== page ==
Chance Thompson, one of our board members recently graduated from The Sound School in New Haven but before that she organized 5 of her fellow students to do a fall clean-up at the Bryan-Andrew House, a nice time for cider and pumpkin donuts.

Not all of our needs can be solved with scouting, and school teams, although as you can see our young people have added greatly to the Orange Historical Society’s efforts to promote history.  One unsung portion of OHS is the Mary Woodruff Research Center on the 2nd floor of the Academy.  Here, over the last 9 years, Bob Belletzkie and President Ginny Reinhard have been sorting and filing historical documents, once housed in bags and cardboard boxes as they were donated from hither and yon.  So much history of the Town of Orange is now in Mylar and filed in appropriate archival boxes and file drawers.  But without help, how do we find a copy of a deed from the 1800’s?  Well? You computerize! Yes, we were given a $5500,00 Grant from the Community Foundation for Greater New Haven for just that and a unique data base written just for OHS.  They heard our plea and sent us all that we asked for.

A few additional items that evolved for this project were sponsored by the Orange Lions Club with $500, allowing us for on-site training and set up of our equipment not included in the original New Haven Grant.  Soon we will be starting entry of our documents and would certainly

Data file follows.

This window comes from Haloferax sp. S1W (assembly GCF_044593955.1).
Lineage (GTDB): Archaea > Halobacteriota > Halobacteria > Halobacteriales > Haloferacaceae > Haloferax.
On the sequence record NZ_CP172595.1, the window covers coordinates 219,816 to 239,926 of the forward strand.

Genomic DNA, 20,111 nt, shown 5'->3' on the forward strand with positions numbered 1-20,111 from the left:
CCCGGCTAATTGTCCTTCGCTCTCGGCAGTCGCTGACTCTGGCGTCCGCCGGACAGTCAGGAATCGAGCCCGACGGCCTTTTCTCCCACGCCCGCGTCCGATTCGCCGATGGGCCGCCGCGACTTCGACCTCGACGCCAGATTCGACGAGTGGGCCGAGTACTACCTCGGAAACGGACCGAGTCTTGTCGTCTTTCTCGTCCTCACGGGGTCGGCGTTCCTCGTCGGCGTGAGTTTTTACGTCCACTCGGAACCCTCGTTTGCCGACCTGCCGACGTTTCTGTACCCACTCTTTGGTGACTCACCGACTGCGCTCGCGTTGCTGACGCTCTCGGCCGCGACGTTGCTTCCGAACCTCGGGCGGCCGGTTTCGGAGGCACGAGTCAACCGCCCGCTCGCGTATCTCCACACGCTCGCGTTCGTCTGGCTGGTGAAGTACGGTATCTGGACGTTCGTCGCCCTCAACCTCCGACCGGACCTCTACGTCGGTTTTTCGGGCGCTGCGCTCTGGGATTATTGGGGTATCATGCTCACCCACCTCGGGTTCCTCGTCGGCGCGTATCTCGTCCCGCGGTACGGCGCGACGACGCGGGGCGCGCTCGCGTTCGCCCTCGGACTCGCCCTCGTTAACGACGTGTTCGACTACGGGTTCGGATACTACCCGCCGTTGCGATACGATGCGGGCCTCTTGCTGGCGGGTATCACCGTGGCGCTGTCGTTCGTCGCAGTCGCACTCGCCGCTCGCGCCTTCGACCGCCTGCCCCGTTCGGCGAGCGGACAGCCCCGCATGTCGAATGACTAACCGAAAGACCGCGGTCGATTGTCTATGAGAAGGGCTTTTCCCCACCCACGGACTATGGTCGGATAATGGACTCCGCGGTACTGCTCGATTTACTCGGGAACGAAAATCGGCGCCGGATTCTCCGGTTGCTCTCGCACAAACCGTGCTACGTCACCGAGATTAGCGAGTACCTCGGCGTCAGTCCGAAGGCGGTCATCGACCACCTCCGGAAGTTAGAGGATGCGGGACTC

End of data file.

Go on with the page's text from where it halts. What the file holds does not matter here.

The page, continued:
welcome volunteers who know their way around a MAC.  The computer is also set up with parallel for Windows.

We have often looked to the Orange Foundation for help and this year was about the most unexpected of all with the complete project of lighting both the front of the Bryan-Andrew House and the back parking area, adjacent to the barn.  The two other historical buildings, managed by the Orange Historical Society, have identical signage, the Academy having been donated by the Orange Foundation last year, so this grant will fund the third one as well. The original Eagle Scout sign, made by Rich Breitenbach will remain, tucked into the lilac trees along with a small lantern once hung by the last owner of the home, Kate Emerson.

My story would not be complete without reporting a grant, not available to historical societies but to municipalities, known as the STEAP Grant which stands for Small Town Economic Assistance Program. Orange was one of 94 towns eligible through the 2020 reinstatement of funding with an order by Governor Lamont.  Board members Marlene Silverstein and Christy Somerville took on the application process, a daunting one to say the least to allow the town to apply for matching funds for extensive repairs to the Stone-Otis House which includes repair of clapboards that have proven faulty, unable to retain paint and windows, damage by dampness with interior ceilings peeling from the damp conditions as well. The bids for this job will come from town hall.

So, there you have it, a history of efforts by the Orange Historical Society to keep afloat in a most difficult time financially, emotionally and physically but we did it and will continue to work toward maintaining the historical buildings put in our charge and make the history of our town available to everyone.  Watch for the summer opening of the Stone-Otis House in July! For the Bryan-Andrew House call 203 795-3106 for reservations and The Academy is open every Saturday from 10-3 with antiques and collectibles.  Come see our new room.